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cinema review for family films

Family film reviews


OUT NOW

The Lego Batman Movie 3D (U)

Hidden Figures (PG)
LaLa Land (12A)
Moana (PG)
Lion (PG)
Sing (U)


  

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Top Family Films to see

 
Fancy a trip to the cinema, but don't know what would be fun with the kids? Here's our movie guide, written by Mike Davies especially with families and kids in mind. Everything from small scale films to great blockbusters for all the family!

Read the film digests for a quickie guide to the latest kids and family films and check out the full film reviews for all the details and 'Let's Go with the Children' recommendations about the film's suitability for your children

Please note that not all 12A films are appropriate for younger children. Let’s Go With The Children offers a guide to what’s suitable for family viewing.

 Check out the full film reviews for all the details.

 

 

Batman the Lego Movie

 

Read the following Reviews:

 

 

 

Out Now

 The Lego Batman Movie 3D (U)

Hidden Figures (PG)

LaLa Land (12A)

Moana (PG)
Lion (PG)

 Sing (U)

 

 

 

 

The Lego Batman Movie 3D (U)

 

The follow-up to 2014’s BAFTA Best Animated Film winner, The Lego Movie, is a parody of Batman and the world of DC superheroes in general, but balances the comedy with a strong ‘no man is an island’ message about not shutting yourself off from friends and family. Or, indeed your enemies. The secretly sensitive Joker (Zach Galifianakis), hurt that the narcissistic Batman (Will Arnett) won’t recognise they have a mutual hate relationship and refuses to accept he’s his greatest foe, hatches a plot to get sent to the Phantom Zone so he can free all the bad guys to help him destroy Gotham. And, as if that wasn’t enough, Batman has to content with new sidekick Robin (Michael Cera), the orphan he accidentally adopted while dazzled by new Police Commissioner Barbara Gordon (Rosario Dawson). She wants Batman and the law to work together, and Alfred (Ralph Fiennes) wants him to face up to his greatest fear – family. Featuring appearance by pretty much every DC superhero and villain you can think off, as well as the likes of Godzilla, gremlins, Voldemort and the Daleks, it’s a dizzyingly relentless, knowingly self-referencing explosion of gleeful fun. 106 mins. Also in 2D and IMAX 3D.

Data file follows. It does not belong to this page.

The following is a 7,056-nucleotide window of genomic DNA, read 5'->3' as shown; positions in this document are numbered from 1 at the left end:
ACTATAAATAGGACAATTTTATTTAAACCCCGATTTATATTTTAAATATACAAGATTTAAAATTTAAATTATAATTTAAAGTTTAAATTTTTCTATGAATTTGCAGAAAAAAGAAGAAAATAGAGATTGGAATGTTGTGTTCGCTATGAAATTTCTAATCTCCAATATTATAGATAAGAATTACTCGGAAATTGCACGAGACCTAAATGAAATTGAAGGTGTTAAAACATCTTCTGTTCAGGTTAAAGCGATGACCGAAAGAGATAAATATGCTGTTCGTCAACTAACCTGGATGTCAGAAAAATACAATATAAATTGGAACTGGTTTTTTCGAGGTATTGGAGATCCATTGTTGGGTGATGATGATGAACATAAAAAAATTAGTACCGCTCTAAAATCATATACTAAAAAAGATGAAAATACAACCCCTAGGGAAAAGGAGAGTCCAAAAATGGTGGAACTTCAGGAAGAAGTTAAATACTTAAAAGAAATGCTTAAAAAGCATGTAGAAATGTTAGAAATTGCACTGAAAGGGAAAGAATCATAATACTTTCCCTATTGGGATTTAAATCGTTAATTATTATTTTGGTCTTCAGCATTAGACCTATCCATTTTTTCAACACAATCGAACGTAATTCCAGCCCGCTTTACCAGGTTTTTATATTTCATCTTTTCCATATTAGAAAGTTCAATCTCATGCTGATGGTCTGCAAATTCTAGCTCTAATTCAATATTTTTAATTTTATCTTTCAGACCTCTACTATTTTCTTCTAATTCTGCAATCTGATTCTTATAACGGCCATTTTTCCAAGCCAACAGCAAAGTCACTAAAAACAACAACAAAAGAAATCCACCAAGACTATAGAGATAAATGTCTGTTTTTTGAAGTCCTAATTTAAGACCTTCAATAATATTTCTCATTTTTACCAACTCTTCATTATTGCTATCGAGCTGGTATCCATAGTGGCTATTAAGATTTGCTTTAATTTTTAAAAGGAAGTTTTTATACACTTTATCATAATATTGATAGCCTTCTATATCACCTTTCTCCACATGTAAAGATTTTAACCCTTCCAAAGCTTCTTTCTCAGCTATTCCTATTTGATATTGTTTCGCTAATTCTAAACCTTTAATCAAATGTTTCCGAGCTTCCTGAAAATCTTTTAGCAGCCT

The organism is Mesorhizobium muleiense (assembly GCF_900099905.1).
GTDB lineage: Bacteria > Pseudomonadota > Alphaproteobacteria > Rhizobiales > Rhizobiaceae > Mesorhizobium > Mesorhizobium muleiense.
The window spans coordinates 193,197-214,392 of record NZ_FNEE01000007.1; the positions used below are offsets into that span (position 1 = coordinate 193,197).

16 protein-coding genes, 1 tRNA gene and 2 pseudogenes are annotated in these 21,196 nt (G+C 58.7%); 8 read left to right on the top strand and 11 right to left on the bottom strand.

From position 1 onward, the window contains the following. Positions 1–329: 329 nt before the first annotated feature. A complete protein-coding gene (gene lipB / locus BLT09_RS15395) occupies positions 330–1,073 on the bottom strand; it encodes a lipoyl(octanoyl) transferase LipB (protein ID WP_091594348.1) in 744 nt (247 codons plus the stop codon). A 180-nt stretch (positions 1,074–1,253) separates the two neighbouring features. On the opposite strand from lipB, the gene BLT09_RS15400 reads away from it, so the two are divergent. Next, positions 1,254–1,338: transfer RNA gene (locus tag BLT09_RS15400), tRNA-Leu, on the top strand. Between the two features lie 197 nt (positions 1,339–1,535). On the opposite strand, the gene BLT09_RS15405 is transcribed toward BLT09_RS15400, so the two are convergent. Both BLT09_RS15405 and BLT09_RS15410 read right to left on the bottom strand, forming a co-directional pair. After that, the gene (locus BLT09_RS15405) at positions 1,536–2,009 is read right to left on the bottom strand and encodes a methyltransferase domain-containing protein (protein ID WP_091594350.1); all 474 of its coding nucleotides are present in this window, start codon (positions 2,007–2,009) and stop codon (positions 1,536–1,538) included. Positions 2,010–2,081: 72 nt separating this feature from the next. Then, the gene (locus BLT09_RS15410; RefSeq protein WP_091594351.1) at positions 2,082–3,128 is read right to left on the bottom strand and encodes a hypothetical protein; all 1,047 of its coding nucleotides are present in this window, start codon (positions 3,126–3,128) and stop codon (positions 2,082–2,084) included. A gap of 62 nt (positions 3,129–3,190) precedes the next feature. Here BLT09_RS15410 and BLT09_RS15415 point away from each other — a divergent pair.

Read full review here

 

Lego Batman Movie 3D (U)

 

 

Hidden Figures (PG)

 

You might know that, in 1962, John Glenn became the first American to orbit the Earth. But you’ve probably never heard of Katherine Johnson. Yet, without her input, the Mercury program might have taken a lot longer to achieve its goal or, had the launch gone ahead on schedule, Glenn could have died on re-entry. It was Johnson who did the calculations necessary to ensure safe re-entry, but only now is her contribution, and that of many other African-American women who worked for the NASA space program, being recognised.

This aptly titled true story puts the spotlight on Johnson (Taraji P Henson) and her co-workers, Dorothy Vaughan (Octavia Spencer) and Mary Jackson (Janelle Monáe), and their vital roles in the program. A child maths prodigy, in 1952 Johnson got a job at Langley, working as one of the ‘computers’(not machines, but an all black female unit of mathematicians)  in the segregated "West Area Computing" division  overseen  by Vaughan and was eventually assigned to work on the equations necessary to compute the rocket flights. The same unit also included Jackson, who, in 1958, became NASA’s first black female engineer.

With Kirsten Dunst as a racist white department head, Kevin Costner as the program manager and Jim Parsons as the chauvinistic chief  engineer, it charts the women’s fight to be taken seriously and achieve recognition and equality alongside their male and white counterparts, while detailing the racism in the workplace without shouting from a soapbox.

The performances from the three female leads are top notch, while the film balances scenes like Johnson scrawling out calculations on the blackboard with archive footage and recreations of meetings with the NASA team and its astronauts, delivering a film that is as entertaining as it’s inspiring, uplifting and illuminating. 127 mins.